Carli West Kinne – Panasonic Corp. of North America
Kinne’s selections include “Fighter” by Christina Aguilera, a tune with an aggressive melody and theme of overcoming that she says describes her life’s journey. She also likes “Take a Chance on Me,” ABBA’s upbeat hit that captures the opportunities she’s had to develop as in-house attorney.
Her husband also suggested Michael Jackson’s “We Are the World” because, as general counsel for PENA, she and her team collaborate with Panasonic’s Osaka-headquarters, supporting the business which makes cylindrical lithium-ion battery cells for electric vehicles.
“I was the first on-site legal presence for PENA,” Kinne says. “With that, I had to grow an organization to support the growing business, and it was a very steep ramp up to meet our customers’ needs.”
Driving into the future
Panasonic Energy’s technology includes automotive lithium-ion batteries, storage battery systems and dry batteries. The batteries and systems are sold globally and used in business areas including mobility, as well as medical and consumer products, such as wearable devices.
Kinne joined PENA as a contract attorney in April 2018, not long after the Sparks, Nevada, battery manufacturing facility opened. As the company grew, she was tasked with building a legal department and operations.
She began with contract management—requiring all contracts, master service agreements and nondisclosure agreements to be sent to her for review. She also hired staff, including contract managers and an attorney in Japan who is a liaison to Osaka headquarters and reviews contracts used by departments in Japan.
Earlier this year, PENA expanded its Nevada operations by renovating an existing three-story, 94,500-square-foot building in Reno to create a centralized campus with offices, engineering labs, and recruitment and training facilities.
Kinne says managing the deal, including real estate and environmental and construction matters, was a signal she again needed to expand the legal team—just in time for Panasonic Energy’s expansion into Kansas, which was announced in July.
A $4 billion investment, the new De Soto plant will include a lithium-ion battery production facility located on 300 acres. The expansion is expected to create 4,000 new jobs and make Panasonic the first recipient of Kansas’ Attracting Powerful Economic Expansion, or APEX, tax incentive.
Production in Kansas is expected to begin by March 2025. The plant will produce approximately 30 GWh of battery cells annually to supply electric vehicle manufacturers in the U.S.
Kinne and outside counsel from the law firm of Bradley Arant Boult Cummings LLP have been working together on the expansion. She says the company chose the De Soto location because the area offers reliable infrastructure, a diverse and skilled workforce with engineering and manufacturing backgrounds, and a central location in North America.
She says they’ve worked with Gov. Laura Kelly’s office and the Kansas Department of Transportation for needed road improvements leading to the plant. They have also worked with the state’s commerce department and regional economic development authority to develop and implement a plan for the water, sewer and power infrastructure needed.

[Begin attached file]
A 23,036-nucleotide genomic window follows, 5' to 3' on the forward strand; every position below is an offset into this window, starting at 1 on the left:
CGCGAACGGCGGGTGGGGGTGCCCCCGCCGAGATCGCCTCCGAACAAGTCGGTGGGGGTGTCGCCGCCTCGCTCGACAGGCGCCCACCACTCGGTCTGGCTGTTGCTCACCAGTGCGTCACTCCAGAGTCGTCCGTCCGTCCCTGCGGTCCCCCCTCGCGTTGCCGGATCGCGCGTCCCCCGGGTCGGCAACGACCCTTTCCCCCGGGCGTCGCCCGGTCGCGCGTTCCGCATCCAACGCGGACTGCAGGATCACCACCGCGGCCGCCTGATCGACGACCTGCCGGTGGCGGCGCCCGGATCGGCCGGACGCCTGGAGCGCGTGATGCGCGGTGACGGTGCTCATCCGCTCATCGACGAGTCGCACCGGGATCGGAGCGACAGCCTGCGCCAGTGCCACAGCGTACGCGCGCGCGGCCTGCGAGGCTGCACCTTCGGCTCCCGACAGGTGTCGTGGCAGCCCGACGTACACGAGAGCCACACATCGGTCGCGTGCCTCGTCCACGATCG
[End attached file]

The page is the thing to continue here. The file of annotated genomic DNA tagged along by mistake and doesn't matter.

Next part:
Concurrently, Kinne and outside counsel have worked with De Soto and Johnson County officials for local permits and public improvement projects to support the project. Panasonic will also collaborate with the local school district, community colleges and universities in Kansas to help develop the workforce with curriculum and training programs, she adds.
Teaching and practicing
Though Kinne spends most of her time working on contracts and advising on a variety of legal matters, she still considers herself a tech lawyer because PENA produces 2 billion EV batteries annually and has shipped more than 6 billion since production began.
In fact, Kinne aspired to become a technology lawyer when she earned her J.D. from Seattle University School of Law in 2002. A native of Las Vegas, she earned her bachelor’s degree in journalism from the University of Nevada, Reno, in 1999.
After graduating from law school in 2002, Kinne served as a clerk for Nevada Supreme Court Justice Robert Rose for two years. She then went in-house as associate general counsel for Wingfield Nevada Group. Kinne focused on corporate and real estate, intellectual property, employment, and construction matters. She also worked with outside counsel on litigation.
Kinne joined the Nevada Center for Biomedical Research as vice president, chief of operations and general counsel in July 2010. Among other tasks, she provided legal counsel and guidance on scientific research rules and regulations, grant and nonprofit compliance, and intellectual property law.
She joined PENA in April 2018 as senior counsel and became general counsel in May 2019. She was promoted to her current position in October 2020.
Kinne’s immediate family includes educators, but she chose law because she says it still provides a chance to teach as she manages legal affairs.
“As in-house counsel we need to embed ourselves in the business,” Kinne says. “We need leaders to be part of things from the start. I value collaboration and teamwork over someone that has all the skills in the world and can’t fit in with the team culture.”
View this feature in the Vanguard Winter II 2023 Edition here.
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